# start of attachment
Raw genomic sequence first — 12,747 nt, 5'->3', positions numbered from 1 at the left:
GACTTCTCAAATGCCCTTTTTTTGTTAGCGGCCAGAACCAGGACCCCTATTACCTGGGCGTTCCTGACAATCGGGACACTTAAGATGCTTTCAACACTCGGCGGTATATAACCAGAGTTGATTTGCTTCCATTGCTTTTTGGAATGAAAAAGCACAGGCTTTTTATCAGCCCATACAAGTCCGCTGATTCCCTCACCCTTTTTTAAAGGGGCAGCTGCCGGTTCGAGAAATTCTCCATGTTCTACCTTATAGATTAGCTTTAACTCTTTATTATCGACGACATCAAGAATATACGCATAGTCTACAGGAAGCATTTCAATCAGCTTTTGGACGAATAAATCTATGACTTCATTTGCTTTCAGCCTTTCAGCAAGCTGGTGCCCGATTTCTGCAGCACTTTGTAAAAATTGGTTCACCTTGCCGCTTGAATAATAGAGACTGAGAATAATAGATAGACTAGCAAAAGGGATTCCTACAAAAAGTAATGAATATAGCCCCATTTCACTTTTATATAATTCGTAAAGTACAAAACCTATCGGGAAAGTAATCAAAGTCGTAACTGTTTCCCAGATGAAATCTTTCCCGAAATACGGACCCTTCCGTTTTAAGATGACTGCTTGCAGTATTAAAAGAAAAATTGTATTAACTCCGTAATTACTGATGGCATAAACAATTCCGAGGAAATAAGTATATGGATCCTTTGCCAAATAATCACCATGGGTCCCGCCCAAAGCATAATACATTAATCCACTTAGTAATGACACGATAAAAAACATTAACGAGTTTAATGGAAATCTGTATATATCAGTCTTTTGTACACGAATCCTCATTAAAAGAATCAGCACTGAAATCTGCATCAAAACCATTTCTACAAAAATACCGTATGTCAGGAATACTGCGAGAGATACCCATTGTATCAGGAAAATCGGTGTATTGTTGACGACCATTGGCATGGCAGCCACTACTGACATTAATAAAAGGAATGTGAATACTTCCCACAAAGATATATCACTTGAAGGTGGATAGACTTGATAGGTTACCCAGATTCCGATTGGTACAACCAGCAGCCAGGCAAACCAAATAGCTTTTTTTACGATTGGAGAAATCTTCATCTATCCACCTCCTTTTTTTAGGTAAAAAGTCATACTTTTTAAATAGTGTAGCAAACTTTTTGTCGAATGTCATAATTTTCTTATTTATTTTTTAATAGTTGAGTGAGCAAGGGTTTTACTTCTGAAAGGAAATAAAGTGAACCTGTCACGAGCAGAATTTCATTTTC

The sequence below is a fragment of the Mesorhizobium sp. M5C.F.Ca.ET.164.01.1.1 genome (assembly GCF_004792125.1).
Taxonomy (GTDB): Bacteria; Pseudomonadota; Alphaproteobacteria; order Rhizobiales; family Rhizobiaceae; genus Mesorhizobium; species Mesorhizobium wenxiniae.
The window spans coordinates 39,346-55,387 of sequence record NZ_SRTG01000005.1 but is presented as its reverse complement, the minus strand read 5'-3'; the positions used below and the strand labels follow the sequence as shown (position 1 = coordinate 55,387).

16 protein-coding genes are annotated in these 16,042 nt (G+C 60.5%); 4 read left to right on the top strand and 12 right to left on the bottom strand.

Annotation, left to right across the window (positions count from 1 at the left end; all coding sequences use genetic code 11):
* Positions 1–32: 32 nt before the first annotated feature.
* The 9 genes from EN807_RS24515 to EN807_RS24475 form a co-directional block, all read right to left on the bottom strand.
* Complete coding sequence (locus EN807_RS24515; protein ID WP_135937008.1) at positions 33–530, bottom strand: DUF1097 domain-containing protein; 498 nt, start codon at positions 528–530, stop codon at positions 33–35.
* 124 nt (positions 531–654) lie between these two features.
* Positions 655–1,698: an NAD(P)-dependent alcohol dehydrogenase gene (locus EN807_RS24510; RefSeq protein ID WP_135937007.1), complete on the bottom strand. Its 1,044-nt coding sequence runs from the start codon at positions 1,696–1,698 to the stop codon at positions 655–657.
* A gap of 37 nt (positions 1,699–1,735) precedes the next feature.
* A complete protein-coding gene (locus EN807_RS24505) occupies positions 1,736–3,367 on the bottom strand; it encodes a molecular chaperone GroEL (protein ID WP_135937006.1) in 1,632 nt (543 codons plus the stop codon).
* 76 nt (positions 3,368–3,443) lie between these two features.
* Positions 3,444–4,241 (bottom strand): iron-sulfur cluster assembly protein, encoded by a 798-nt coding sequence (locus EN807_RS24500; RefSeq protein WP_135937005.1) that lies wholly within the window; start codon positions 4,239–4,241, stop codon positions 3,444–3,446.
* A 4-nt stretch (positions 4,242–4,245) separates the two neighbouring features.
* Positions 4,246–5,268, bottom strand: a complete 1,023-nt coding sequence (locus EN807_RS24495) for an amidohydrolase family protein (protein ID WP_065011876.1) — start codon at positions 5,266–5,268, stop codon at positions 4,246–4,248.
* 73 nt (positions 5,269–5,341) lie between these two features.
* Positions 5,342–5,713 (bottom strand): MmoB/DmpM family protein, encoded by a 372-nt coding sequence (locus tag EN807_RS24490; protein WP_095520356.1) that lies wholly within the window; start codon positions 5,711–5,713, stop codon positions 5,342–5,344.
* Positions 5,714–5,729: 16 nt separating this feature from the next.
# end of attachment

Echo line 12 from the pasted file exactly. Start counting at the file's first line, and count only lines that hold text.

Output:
* Positions 655–1,698: an NAD(P)-dependent alcohol dehydrogenase gene (locus EN807_RS24510; RefSeq protein ID WP_135937007.1), complete on the bottom strand. Its 1,044-nt coding sequence runs from the start codon at positions 1,696–1,698 to the stop codon at positions 655–657.